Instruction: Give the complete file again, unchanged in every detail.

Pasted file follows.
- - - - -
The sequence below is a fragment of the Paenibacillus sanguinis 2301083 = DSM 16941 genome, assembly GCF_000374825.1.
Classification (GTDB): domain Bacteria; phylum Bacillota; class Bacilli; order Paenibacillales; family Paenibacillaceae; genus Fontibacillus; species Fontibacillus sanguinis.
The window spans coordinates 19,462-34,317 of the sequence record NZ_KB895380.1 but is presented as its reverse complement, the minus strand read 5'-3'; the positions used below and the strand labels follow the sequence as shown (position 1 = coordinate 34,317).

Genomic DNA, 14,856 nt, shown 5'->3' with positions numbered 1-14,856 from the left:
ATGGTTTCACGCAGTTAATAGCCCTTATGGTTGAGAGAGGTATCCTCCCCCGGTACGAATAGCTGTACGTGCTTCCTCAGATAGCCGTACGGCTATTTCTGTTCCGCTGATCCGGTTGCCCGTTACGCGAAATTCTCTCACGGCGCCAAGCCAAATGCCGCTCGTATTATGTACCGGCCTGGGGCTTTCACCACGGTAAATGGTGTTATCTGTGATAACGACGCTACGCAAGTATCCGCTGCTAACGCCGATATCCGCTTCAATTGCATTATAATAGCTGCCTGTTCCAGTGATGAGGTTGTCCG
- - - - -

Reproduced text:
The sequence below is a fragment of the Paenibacillus sanguinis 2301083 = DSM 16941 genome, assembly GCF_000374825.1.
Classification (GTDB): domain Bacteria; phylum Bacillota; class Bacilli; order Paenibacillales; family Paenibacillaceae; genus Fontibacillus; species Fontibacillus sanguinis.
The window spans coordinates 19,462-34,317 of the sequence record NZ_KB895380.1 but is presented as its reverse complement, the minus strand read 5'-3'; the positions used below and the strand labels follow the sequence as shown (position 1 = coordinate 34,317).

Genomic DNA, 14,856 nt, shown 5'->3' with positions numbered 1-14,856 from the left:
ATGGTTTCACGCAGTTAATAGCCCTTATGGTTGAGAGAGGTATCCTCCCCCGGTACGAATAGCTGTACGTGCTTCCTCAGATAGCCGTACGGCTATTTCTGTTCCGCTGATCCGGTTGCCCGTTACGCGAAATTCTCTCACGGCGCCAAGCCAAATGCCGCTCGTATTATGTACCGGCCTGGGGCTTTCACCACGGTAAATGGTGTTATCTGTGATAACGACGCTACGCAAGTATCCGCTGCTAACGCCGATATCCGCTTCAATTGCATTATAATAGCTGCCTGTTCCAGTGATGAGGTTGTCCG